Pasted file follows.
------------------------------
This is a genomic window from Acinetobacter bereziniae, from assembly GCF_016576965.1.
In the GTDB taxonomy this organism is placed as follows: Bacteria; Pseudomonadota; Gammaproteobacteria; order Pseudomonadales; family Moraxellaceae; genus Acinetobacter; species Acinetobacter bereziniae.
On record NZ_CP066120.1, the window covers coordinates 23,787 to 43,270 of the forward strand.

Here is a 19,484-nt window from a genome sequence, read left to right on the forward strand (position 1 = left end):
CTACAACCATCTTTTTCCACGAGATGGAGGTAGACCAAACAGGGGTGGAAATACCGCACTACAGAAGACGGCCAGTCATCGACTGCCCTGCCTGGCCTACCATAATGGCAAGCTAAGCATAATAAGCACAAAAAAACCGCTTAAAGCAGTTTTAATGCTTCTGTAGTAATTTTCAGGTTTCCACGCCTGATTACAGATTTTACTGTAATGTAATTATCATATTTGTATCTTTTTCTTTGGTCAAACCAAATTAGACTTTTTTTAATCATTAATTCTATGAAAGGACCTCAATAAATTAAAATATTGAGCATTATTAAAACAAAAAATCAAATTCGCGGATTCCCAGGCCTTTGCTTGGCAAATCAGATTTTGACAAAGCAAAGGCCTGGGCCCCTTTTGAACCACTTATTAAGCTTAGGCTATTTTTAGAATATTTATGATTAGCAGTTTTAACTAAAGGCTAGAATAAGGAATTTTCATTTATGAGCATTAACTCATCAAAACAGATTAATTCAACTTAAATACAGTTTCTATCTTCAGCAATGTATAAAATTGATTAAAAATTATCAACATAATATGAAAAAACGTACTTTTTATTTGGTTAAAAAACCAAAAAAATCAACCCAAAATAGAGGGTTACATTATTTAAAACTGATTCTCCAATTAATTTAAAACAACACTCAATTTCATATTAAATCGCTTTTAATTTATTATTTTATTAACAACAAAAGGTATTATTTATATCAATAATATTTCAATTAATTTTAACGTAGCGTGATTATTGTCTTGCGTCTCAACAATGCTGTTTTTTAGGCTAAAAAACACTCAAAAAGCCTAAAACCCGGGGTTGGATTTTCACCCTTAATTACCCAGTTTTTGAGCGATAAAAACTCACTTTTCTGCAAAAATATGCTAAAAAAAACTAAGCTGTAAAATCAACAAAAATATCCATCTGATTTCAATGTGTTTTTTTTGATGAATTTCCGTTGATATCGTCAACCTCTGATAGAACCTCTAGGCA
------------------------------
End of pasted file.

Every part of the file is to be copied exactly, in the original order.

This is a genomic window from Acinetobacter bereziniae, from assembly GCF_016576965.1.
In the GTDB taxonomy this organism is placed as follows: Bacteria; Pseudomonadota; Gammaproteobacteria; order Pseudomonadales; family Moraxellaceae; genus Acinetobacter; species Acinetobacter bereziniae.
On record NZ_CP066120.1, the window covers coordinates 23,787 to 43,270 of the forward strand.

Here is a 19,484-nt window from a genome sequence, read left to right on the forward strand (position 1 = left end):
CTACAACCATCTTTTTCCACGAGATGGAGGTAGACCAAACAGGGGTGGAAATACCGCACTACAGAAGACGGCCAGTCATCGACTGCCCTGCCTGGCCTACCATAATGGCAAGCTAAGCATAATAAGCACAAAAAAACCGCTTAAAGCAGTTTTAATGCTTCTGTAGTAATTTTCAGGTTTCCACGCCTGATTACAGATTTTACTGTAATGTAATTATCATATTTGTATCTTTTTCTTTGGTCAAACCAAATTAGACTTTTTTTAATCATTAATTCTATGAAAGGACCTCAATAAATTAAAATATTGAGCATTATTAAAACAAAAAATCAAATTCGCGGATTCCCAGGCCTTTGCTTGGCAAATCAGATTTTGACAAAGCAAAGGCCTGGGCCCCTTTTGAACCACTTATTAAGCTTAGGCTATTTTTAGAATATTTATGATTAGCAGTTTTAACTAAAGGCTAGAATAAGGAATTTTCATTTATGAGCATTAACTCATCAAAACAGATTAATTCAACTTAAATACAGTTTCTATCTTCAGCAATGTATAAAATTGATTAAAAATTATCAACATAATATGAAAAAACGTACTTTTTATTTGGTTAAAAAACCAAAAAAATCAACCCAAAATAGAGGGTTACATTATTTAAAACTGATTCTCCAATTAATTTAAAACAACACTCAATTTCATATTAAATCGCTTTTAATTTATTATTTTATTAACAACAAAAGGTATTATTTATATCAATAATATTTCAATTAATTTTAACGTAGCGTGATTATTGTCTTGCGTCTCAACAATGCTGTTTTTTAGGCTAAAAAACACTCAAAAAGCCTAAAACCCGGGGTTGGATTTTCACCCTTAATTACCCAGTTTTTGAGCGATAAAAACTCACTTTTCTGCAAAAATATGCTAAAAAAAACTAAGCTGTAAAATCAACAAAAATATCCATCTGATTTCAATGTGTTTTTTTTGATGAATTTCCGTTGATATCGTCAACCTCTGATAGAACCTCTAGGCA